I've long been a subscriber to Alfred Hitchcock's Bomb Theory, and have referenced it often. It is how the director explained his philosophy on suspense:
"We are now having a very innocent little chat. Let's suppose that there is a bomb underneath this table between us. Nothing happens, and then all of a sudden, 'Boom!' There is an explosion. The public is surprised, but prior to this surprise, it has seen an absolutely ordinary scene, of no special consequence. Now, let us take a suspense situation. The bomb is underneath the table and the public knows it, probably because they have seen the anarchist place it there. The public is aware the bomb is going to explode at one o'clock and there is a clock in the decor. The public can see that it is a quarter to one. In these conditions, the same innocuous conversation becomes fascinating because the public is participating in the scene. The audience is longing to warn the characters on the screen: 'You shouldn't be talking about such trivial matters. There is a bomb beneath you and it is about to explode!'
"In the first case we have given the public fifteen seconds of surprise at the moment of the explosion. In the second we have provided them with fifteen minutes of suspense. The conclusion is that whenever possible the public must be informed. Except when the surprise is a twist, that is, when the unexpected ending is, in itself, the highlight of the story."
"Rope" is a perfect example of the Bomb Theory. Based on a 1929 play, it substitutes a dead body for a bomb. The film opens with best friends Brandon and Phillip (John Dall and Farley Granger) murdering David (Dick Hogan) and then stuffing him in a chest in preparation for a dinner party that will be held in large part for the thrill of concealing their victim under the noses of his family and friends. Thus, the corpse sits in the middle of every scene, the subject of conversation, wonder, and worry, though the characters are none the wiser.
There is a subtle but palpable gay subtext between Brandon and Phillip, and there is an implicit erotic charge in the way they share the crime. Wasn't it exciting? Will anyone suspect them? What will happen if they're caught? … Are we still talking about a murder? Their sexuality was more explicitly established in the original play but was left unspoken in the film to get by American censors, yet it works so well as subtext that I wonder if it's better off this way – the love that dare not speak its name intertwined with a murder that dare not either. James Stewart plays the young men's former teacher, who is also intended to be gay, but that detail is nowhere to be found in the film, not even in subtext.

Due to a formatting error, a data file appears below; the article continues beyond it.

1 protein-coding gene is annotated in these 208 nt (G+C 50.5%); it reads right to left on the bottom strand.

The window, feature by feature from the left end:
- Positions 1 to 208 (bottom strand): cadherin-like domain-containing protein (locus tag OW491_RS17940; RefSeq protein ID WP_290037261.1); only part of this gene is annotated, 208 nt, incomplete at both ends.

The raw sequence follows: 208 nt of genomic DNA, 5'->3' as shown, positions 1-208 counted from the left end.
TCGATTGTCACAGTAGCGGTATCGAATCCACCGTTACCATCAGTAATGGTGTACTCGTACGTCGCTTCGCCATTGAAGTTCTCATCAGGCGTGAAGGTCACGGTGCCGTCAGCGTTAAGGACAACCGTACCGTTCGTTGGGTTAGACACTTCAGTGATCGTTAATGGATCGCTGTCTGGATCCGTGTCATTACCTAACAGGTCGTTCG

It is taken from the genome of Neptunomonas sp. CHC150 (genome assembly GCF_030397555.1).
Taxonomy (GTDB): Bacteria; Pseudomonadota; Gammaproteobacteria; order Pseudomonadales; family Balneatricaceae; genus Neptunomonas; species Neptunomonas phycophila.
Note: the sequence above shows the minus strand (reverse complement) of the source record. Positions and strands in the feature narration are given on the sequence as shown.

Hitchcock's staging and camerawork are sinister in how playful they are, as when Brandon whimsically deposits the murder weapon in a drawer, an image captured with perfect timing through the swinging of the kitchen door. The single best shot of the film positions the camera over the chest as the maid cleans up after the party; as the guests discuss poor David's whereabouts off-screen, we watch as she gets closer and closer to uncovering the truth – it's the ticking of the clock as the bomb nears detonation. I watched with bated breath.
On the "Rope" DVD is a 30-minute documentary called "Rope Unleashed" in which screenwriter Arthur Laurents expresses displeasure with the storytelling Hitchcock dictated. Laurents would have preferred to keep the murder and the contents of the chest a secret from the audience. He is clearly and spectacularly wrong about that, I think, because knowing what is in the chest is precisely what drives the film. If we're not aware, it simply becomes a film about a dinner party, with coy details withheld for the sake of a momentary surprise. But as Hitchcock executed it, we assume the point of view of the killers: sitting on the razor's edge between secrecy and discovery, playfully tempting fate while feeling the walls close in. Imagine the shot of the maid cleaning up if we didn't know what was in the chest. Who would care?
Hitchcock filmed "Rope" in several uninterrupted takes. At the time, a reel of film was only ten minutes long, which prevented him from doing the entire film in a single shot, and he awkwardly tries to mask his edits by pushing in a character's back and pulling out again, but that's a minor flaw in an otherwise impeccable study in sustained tension. Hitchcock is a director of meticulous control and dark humor. Perhaps in these characters he found kindred spirits.